Is the Worst Over for Oil Stocks?

By Markets Fool.com

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The oil market downturn has had a dramatic impact on oil and gas producers across the globe. However, producers in Canada were among the hardest hit because the country's lack of pipeline capacity pushed the price of Western Canadian Select crude down below $20 a barrel earlier this year. That forced companies to hunker down and make dramatic spending cuts just to survive. For example, Penn West Petroleum (NYSE: PWE) cut investment spending by a stunning 90% to a mere $50 million.

However, with prices moving higher and starting to stabilize in recent months, some producers are beginning to boost spending after two years of devastating cuts in a sign that the worst is over. That said, others are not comfortable increasing spending just yet because they are not in the clear.

Coming back from the brink

Penn West Petroleum fought very hard to survive the downturn. It aggressively cut costs over the past two years, including laying off employees, suspending the dividend, and cutting capital cxpenditures to the absolute bare minimum level. Even with all those cuts it almost didn't make it through, which is why it needed to sell a boatload of assets to get its debt back under control. Those efforts paid off, with the company's financials now on solid ground. As a result, the company is in the position to generate excess cash flow even in the current environment.

The company plans to use some of that cash flow to boost investment spending. In fact, it recently raised its 2016 capex budget by 80% to $90 million. That incremental capital will add 3,000 barrels of oil equivalent per day (BOE/d) to its production by year-end and set it up for more growth in 2017. As things stand right now, the company plans to increase its budget to $150 million next year, which puts it in the position to deliver at least 10% production growth.

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Back on track and ready for 2017

Enerplus (NYSE: ERF), likewise, spent the bulk of the downturn cutting costs to bolster its balance sheet with it cutting spending by 60% this year to just $200 million. In addition to that, it sold several assets and issued equity, which combined to reduce its net debt by 45% since the end of 2015. As a result, its balance sheet is back on solid ground and with commodity prices improving Enerplus is ready to return to growth mode.

The company took its first step forward last month when it added $15 million to its capex budget. That incremental capital will enable the company to complete three more wells this year to add about 1,000 BOE/d of production. Also, the company plans to use a portion of that capital to pre-order some equipment for its 2017 drilling program. These moves put the company in a much stronger position to grow production in 2017.

Not quite there yet

While Penn West Petroleum and Enerplus are looking forward to growing once again in 2017, not all of their peers are in a position to boost spending just yet. That is primarily because these companies still have some issues to work out. For example, Pengrowth Energy (NYSE: PGH) is focused on capital preservation right now because it has more than $500 million in debt maturing in 2017. That is why Pengrowth Energy cut its capex budget to just $65 million this year, which was well below the $183.8 million it spent last year and a fraction of the $904 million it spent in 2014. However, that spending cut should allow the company to build up about $200 million in cash by the end of this year, which it intends to use to pay down some of its maturing debt.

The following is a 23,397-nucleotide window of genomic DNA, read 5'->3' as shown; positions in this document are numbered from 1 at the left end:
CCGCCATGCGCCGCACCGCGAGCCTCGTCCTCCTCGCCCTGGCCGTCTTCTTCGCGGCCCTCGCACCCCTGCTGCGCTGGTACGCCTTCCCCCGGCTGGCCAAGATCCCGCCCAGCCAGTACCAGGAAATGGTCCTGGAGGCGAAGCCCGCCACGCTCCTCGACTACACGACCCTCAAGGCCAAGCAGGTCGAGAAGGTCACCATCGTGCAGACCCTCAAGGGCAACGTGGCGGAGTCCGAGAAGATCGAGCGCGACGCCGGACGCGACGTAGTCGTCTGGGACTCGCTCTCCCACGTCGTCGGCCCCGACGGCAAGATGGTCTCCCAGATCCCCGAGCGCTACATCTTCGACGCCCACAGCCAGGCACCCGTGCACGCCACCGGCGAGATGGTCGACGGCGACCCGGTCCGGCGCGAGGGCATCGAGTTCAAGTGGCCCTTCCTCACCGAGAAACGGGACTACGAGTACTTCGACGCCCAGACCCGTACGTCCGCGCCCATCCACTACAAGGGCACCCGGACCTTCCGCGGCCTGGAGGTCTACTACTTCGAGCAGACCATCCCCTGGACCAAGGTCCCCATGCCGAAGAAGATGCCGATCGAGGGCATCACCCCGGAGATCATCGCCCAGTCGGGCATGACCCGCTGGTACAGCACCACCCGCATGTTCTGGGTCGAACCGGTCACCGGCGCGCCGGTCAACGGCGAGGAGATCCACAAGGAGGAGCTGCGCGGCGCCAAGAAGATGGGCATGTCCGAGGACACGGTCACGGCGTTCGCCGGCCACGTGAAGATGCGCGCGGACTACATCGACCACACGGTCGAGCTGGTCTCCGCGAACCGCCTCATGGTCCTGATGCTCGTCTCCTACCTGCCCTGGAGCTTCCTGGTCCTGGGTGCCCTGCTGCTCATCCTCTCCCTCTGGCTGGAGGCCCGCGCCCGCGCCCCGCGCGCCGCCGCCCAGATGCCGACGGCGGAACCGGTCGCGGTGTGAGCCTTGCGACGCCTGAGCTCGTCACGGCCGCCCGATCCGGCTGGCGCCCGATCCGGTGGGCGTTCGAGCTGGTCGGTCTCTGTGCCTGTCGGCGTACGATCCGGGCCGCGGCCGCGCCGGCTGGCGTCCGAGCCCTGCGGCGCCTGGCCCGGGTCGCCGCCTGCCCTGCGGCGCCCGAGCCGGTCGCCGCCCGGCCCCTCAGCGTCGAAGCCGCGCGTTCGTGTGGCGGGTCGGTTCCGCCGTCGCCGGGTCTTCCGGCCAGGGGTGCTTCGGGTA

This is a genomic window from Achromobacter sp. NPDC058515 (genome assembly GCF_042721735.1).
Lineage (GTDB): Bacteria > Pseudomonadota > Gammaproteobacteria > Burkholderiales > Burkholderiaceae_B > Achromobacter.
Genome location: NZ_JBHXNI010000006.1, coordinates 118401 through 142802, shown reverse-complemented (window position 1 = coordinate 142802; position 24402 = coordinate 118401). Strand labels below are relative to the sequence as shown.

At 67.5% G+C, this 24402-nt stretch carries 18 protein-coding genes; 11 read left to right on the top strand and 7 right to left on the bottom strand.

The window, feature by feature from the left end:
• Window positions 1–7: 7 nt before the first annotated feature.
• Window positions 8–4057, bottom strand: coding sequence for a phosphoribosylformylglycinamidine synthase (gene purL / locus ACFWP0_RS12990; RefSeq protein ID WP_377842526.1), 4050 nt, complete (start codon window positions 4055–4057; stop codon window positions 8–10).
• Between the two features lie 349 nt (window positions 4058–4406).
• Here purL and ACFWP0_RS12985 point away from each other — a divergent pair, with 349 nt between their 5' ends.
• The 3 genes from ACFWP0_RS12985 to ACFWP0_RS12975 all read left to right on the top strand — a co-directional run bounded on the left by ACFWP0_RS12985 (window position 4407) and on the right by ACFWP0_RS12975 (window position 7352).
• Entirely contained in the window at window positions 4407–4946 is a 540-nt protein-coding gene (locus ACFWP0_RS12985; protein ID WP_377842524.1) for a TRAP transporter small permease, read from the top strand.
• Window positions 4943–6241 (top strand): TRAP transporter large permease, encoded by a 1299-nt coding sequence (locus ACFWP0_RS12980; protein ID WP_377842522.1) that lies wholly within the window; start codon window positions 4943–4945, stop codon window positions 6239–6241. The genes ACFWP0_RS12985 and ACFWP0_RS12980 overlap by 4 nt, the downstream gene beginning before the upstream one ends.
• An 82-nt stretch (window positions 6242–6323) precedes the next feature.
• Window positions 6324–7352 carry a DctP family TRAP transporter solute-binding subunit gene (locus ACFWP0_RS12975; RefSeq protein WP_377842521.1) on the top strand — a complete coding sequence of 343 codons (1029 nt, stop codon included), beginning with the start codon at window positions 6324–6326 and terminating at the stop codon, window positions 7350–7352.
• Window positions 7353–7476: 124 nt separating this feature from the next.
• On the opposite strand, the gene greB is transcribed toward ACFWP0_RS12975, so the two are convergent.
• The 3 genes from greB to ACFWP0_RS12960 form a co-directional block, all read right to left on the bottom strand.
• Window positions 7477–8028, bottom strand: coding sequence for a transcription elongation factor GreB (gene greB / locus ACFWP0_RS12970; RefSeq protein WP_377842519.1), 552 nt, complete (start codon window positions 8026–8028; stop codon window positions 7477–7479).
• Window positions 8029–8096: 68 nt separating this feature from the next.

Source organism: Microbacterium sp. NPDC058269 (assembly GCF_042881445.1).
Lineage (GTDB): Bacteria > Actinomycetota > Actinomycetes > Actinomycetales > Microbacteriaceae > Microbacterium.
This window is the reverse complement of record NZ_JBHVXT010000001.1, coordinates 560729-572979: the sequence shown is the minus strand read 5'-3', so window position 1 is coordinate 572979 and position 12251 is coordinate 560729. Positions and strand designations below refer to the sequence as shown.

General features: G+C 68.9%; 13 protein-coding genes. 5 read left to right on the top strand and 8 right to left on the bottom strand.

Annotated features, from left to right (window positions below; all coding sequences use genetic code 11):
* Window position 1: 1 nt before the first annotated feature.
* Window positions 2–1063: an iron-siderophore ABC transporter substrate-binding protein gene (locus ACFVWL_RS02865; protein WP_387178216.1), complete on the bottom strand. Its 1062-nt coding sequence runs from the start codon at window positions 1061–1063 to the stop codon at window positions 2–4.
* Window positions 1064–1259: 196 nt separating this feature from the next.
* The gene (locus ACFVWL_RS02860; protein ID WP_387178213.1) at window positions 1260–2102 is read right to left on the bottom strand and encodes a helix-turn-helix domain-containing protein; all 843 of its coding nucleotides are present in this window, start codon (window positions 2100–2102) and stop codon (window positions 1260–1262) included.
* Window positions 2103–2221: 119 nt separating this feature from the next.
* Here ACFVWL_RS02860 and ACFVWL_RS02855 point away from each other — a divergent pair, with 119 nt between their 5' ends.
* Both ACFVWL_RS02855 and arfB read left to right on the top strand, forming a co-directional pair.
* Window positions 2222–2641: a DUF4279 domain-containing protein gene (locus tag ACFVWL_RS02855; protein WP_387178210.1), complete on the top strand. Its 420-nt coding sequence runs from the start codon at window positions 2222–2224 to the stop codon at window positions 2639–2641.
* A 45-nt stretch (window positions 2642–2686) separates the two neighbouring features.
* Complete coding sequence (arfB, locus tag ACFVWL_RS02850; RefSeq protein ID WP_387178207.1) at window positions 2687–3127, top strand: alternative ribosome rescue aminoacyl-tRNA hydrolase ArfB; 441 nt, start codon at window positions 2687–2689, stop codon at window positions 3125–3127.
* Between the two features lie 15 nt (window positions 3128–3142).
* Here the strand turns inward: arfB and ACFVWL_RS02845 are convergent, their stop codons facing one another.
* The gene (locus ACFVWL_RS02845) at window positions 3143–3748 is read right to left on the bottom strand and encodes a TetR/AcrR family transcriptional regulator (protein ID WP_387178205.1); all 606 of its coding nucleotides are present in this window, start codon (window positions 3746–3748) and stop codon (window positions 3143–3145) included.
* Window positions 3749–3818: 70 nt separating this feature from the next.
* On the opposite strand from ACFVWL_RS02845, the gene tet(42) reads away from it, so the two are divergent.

Meanwhile, Baytex Energy (NYSE: BTE) recently made another cut to its 2016 capex budget. The company initially planned to spend between $325 million and $400 million this year, which at the mid-point would have been a 53% reduction from the $521 million it spent last year. However, in early March it cut spending by another 33% to a range of $225 million to $265 million and then cut spending again in July to $200 million to $225 million. Baytex Energy did so not only because crude prices remain depressed, but it wanted to generate excess cash flow to trim debt. While Baytex Energy does not have the near-term debt maturity concerns of Pengrowth Energy, it still has more than $1.9 billion of long-term debt outstanding, which is a lot for the current commodity price environment.

Investor takeaway

While some Canadian oil companies are returning to growth mode after two years of spending cuts, others remain cautious. That caution mainly stems from their weaker balance sheets that need to improve before they are comfortable spending more money. That shows the worst is not yet overfor some companiesbecause they still need to focus on survival given that oil remains volatile and might not be done going down.

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Matt DiLallo has no position in any stocks mentioned. The Motley Fool has no position in any of the stocks mentioned. Try any of our Foolish newsletter services free for 30 days. We Fools may not all hold the same opinions, but we all believe that considering a diverse range of insights makes us better investors. The Motley Fool has a disclosure policy.